James Buhler received his Ph.D. from the University of Pennsylvania in 1996. His research interests include the history and theory of the sound track, the aesthetics and philosophy of virtual instruments, and critical theory. He is author of Theories of the Soundtrack (Oxford University Press, 2019) and along with David Neumeyer, Hearing the Movies (2015), now in its second edition. Along with David Neumeyer and Caryl Flinn, Professor Buhler edited Music and Cinema, a collection of essays on film music for Wesleyan University Press (2000). He is currently editing with Hannah Lewis Voicing the Cinema (University of Illinois Press, forthcoming) and with Mark Durrand Sounds Like Action!: Music in the Action Film (Routledge University Press, forthcoming). The working title of his next book project is Toward a Vococentric Cinema, which examines the role the sound track played in establishing the classical Hollywood style.
Toward a Vococentric Cinema (in preparation)
Theories of the Soundtrack. Oxford University Press, 2019 (release date: October 2018)
Hearing the Movies. Second Edition. With David Neumeyer. Oxford University Press, 2016.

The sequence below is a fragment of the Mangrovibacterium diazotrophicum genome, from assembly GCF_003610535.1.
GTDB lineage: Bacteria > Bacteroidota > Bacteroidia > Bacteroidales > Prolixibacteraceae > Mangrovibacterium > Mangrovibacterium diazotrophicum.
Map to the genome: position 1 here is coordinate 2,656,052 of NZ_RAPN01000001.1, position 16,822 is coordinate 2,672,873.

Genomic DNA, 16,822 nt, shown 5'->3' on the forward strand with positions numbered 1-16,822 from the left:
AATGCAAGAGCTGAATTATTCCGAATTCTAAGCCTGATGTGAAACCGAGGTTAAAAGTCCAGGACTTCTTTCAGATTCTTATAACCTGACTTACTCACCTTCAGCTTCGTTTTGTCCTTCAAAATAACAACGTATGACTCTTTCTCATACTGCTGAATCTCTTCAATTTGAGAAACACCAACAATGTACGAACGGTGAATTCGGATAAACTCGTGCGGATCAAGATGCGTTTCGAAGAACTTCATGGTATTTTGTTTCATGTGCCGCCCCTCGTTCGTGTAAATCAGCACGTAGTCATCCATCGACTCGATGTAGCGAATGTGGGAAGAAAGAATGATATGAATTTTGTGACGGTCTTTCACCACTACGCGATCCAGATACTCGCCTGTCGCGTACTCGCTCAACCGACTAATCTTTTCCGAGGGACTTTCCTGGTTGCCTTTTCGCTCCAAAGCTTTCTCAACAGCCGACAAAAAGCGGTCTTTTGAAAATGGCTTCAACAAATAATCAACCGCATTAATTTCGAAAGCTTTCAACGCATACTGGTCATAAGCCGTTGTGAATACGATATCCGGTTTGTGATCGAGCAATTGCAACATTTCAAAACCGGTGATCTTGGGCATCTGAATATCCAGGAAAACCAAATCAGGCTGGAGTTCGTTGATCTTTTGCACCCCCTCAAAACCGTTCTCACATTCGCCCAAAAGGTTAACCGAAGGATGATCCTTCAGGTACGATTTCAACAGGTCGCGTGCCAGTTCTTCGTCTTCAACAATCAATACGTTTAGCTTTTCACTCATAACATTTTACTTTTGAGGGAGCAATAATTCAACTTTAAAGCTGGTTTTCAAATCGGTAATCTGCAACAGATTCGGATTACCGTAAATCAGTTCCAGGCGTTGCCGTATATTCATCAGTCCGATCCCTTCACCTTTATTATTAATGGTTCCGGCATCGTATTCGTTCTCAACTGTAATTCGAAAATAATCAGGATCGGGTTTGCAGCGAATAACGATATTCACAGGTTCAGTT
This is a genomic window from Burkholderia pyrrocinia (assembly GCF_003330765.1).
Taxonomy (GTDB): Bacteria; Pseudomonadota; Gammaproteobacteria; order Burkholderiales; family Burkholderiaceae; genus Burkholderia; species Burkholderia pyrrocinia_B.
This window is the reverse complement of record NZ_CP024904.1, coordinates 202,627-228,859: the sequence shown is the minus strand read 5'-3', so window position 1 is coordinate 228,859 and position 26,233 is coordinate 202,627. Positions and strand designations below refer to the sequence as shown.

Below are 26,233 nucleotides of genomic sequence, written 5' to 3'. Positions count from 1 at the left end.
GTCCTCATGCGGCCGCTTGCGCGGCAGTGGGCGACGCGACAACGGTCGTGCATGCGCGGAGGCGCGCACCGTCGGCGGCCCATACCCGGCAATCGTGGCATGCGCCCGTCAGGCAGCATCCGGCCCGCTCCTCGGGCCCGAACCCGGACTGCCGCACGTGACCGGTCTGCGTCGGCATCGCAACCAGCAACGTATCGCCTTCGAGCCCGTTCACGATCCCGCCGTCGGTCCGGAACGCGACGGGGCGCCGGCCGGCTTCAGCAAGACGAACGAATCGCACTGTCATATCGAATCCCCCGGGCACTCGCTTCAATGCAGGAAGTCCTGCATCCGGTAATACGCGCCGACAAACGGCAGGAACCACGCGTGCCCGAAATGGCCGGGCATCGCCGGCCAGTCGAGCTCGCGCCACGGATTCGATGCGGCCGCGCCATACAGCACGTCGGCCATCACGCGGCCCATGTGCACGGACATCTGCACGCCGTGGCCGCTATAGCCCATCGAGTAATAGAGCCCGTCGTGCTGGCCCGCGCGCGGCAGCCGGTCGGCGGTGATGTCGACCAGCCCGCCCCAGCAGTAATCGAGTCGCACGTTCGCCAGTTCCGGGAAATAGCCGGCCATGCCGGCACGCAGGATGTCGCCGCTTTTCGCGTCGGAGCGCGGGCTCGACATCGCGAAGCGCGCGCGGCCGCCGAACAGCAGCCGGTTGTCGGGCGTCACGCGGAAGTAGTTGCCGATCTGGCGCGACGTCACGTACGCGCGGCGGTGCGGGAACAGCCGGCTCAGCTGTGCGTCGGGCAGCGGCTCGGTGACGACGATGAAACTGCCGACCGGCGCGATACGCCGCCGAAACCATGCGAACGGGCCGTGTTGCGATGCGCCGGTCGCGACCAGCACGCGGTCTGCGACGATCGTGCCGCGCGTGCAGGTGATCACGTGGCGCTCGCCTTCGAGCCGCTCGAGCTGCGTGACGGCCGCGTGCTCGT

Music in Action Film: Sounds Like Action!. Routledge. With Mark Durrand (in preparation)
Voicing the Cinema. University of Illinois Press. With Hannah Lewis (in preparation)
Music and Cinema. Wesleyan University Press, 2000. With Caryl Flinn and David Neumeyer.
“Blank Music: The Marketing of Music Production Software.” In Oxford Handbook on Music and Advertising, edited by James Deaville, Ron Rodman, Siu-Lan Tan. New York: Oxford University Press, forthcoming.
“The End(s) of Vococentrism.” In Voicing the Cinema, edited by James Buhler and Hannah Lewis. Illinois University Press, forthcoming.
“Cinematic Listening and the Early Talkie.” In The Oxford Handbook of Cinematic Listening, edited by Carlo Cenciarelli. New York: Oxford University Press, forthcoming.
“Silent Film, Music, and Fantasy During the Transition to Sound.” In The Routledge Companion to Global Film Music in the Early Sound Era, edited by Jeremy Barham. New York: Routledge, forthcoming.
“Branding the Franchise: Music, Opening Credits, and the (Corporate) Myth of Origin.” In Epic Music in Film: Spectacular Listening, edited by Stephen Meyer, 3-26. New York: Routledge, 2017.